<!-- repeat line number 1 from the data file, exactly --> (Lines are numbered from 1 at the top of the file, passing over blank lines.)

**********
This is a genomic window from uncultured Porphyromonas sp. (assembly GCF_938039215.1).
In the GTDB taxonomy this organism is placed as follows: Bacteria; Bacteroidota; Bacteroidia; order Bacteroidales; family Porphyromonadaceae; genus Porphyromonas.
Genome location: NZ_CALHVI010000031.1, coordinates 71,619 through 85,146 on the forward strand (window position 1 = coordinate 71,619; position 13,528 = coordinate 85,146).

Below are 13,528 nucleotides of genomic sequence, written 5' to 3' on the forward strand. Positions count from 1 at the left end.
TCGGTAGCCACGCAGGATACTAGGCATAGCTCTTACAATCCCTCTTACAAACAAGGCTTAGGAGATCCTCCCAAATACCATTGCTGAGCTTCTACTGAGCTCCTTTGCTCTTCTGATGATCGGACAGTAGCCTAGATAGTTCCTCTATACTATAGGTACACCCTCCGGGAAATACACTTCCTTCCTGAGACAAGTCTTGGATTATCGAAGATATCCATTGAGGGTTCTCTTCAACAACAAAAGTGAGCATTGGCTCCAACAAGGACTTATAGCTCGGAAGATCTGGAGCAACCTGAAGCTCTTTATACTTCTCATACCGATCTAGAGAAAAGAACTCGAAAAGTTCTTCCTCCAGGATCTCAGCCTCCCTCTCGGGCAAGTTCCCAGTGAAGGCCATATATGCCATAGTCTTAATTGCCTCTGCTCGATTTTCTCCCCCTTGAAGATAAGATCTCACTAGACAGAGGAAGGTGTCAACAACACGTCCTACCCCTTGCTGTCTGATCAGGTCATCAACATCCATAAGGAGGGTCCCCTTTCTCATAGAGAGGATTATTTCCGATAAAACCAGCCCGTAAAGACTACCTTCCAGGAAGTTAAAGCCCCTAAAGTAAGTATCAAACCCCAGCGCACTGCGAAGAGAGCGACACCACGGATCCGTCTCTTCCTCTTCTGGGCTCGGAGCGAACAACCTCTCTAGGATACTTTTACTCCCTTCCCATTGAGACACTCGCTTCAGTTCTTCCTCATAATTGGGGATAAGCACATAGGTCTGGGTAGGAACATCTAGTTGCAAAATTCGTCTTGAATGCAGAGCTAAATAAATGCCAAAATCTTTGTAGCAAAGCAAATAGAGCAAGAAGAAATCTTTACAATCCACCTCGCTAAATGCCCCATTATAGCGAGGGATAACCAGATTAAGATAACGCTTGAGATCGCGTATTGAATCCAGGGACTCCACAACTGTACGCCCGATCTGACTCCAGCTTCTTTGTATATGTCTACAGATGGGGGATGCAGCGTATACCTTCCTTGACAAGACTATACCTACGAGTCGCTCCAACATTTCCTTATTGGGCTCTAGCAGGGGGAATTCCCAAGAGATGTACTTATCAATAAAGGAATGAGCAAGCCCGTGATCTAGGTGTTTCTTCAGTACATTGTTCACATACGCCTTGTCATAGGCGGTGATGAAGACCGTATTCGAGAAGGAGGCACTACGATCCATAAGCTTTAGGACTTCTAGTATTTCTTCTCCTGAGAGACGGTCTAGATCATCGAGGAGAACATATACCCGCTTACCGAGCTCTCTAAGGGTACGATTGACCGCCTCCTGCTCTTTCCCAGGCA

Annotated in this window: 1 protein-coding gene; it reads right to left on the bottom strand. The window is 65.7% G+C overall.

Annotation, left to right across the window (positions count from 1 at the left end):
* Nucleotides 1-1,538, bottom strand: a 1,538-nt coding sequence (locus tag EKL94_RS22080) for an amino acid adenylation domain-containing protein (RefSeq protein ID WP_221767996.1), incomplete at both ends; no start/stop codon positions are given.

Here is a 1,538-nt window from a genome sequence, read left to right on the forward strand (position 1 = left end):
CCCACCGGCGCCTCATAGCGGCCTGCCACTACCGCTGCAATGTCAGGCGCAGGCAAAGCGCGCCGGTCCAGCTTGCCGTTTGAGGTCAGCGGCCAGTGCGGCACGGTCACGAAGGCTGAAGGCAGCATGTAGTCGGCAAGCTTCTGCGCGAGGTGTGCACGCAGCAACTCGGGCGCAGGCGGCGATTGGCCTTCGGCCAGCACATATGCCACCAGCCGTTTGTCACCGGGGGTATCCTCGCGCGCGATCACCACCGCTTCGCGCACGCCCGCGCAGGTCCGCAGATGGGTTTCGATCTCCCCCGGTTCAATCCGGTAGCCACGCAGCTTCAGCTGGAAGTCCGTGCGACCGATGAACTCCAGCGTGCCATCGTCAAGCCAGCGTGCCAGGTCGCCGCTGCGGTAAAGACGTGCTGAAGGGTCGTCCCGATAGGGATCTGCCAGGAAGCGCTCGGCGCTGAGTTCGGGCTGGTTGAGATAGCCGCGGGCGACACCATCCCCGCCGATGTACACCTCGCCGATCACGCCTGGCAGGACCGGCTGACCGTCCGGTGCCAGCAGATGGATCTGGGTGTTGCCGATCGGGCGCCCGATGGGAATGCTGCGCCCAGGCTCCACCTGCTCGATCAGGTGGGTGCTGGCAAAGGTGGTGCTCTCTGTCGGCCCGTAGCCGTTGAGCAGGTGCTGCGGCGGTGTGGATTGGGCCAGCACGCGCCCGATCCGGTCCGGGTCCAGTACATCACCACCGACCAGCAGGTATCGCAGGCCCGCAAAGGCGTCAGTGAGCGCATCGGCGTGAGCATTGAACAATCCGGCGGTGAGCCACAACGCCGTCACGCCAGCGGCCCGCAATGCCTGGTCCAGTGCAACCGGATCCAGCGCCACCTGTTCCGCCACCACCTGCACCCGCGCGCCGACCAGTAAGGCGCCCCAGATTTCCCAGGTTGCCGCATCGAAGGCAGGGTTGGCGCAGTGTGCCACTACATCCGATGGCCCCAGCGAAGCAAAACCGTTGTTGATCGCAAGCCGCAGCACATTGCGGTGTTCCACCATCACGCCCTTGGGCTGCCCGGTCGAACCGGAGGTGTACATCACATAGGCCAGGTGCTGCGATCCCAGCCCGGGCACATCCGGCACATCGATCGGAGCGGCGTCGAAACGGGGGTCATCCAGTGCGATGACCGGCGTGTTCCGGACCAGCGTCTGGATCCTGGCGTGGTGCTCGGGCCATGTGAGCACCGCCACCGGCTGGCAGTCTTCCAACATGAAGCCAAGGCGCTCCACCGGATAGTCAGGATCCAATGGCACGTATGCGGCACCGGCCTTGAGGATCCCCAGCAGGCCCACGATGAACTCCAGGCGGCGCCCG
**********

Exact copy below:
This is a genomic window from uncultured Porphyromonas sp. (assembly GCF_938039215.1).